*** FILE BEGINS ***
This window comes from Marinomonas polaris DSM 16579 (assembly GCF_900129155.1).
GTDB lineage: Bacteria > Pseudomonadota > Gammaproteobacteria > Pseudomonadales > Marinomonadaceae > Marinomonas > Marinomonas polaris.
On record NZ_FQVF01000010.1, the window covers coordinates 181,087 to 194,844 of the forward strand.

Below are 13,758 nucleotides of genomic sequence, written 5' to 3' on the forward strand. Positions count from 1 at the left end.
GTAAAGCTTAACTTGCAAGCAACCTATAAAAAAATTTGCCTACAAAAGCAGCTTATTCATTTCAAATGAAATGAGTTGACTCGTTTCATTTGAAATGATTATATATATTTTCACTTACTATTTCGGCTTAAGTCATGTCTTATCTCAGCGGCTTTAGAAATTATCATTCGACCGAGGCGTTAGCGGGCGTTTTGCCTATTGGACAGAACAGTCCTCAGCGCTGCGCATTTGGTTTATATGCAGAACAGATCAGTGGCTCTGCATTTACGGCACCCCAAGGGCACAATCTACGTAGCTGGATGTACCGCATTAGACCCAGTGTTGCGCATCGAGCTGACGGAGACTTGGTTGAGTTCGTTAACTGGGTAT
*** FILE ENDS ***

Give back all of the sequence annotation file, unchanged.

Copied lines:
This window comes from Marinomonas polaris DSM 16579 (assembly GCF_900129155.1).
GTDB lineage: Bacteria > Pseudomonadota > Gammaproteobacteria > Pseudomonadales > Marinomonadaceae > Marinomonas > Marinomonas polaris.
On record NZ_FQVF01000010.1, the window covers coordinates 181,087 to 194,844 of the forward strand.

Below are 13,758 nucleotides of genomic sequence, written 5' to 3' on the forward strand. Positions count from 1 at the left end.
GTAAAGCTTAACTTGCAAGCAACCTATAAAAAAATTTGCCTACAAAAGCAGCTTATTCATTTCAAATGAAATGAGTTGACTCGTTTCATTTGAAATGATTATATATATTTTCACTTACTATTTCGGCTTAAGTCATGTCTTATCTCAGCGGCTTTAGAAATTATCATTCGACCGAGGCGTTAGCGGGCGTTTTGCCTATTGGACAGAACAGTCCTCAGCGCTGCGCATTTGGTTTATATGCAGAACAGATCAGTGGCTCTGCATTTACGGCACCCCAAGGGCACAATCTACGTAGCTGGATGTACCGCATTAGACCCAGTGTTGCGCATCGAGCTGACGGAGACTTGGTTGAGTTCGTTAACTGGGTAT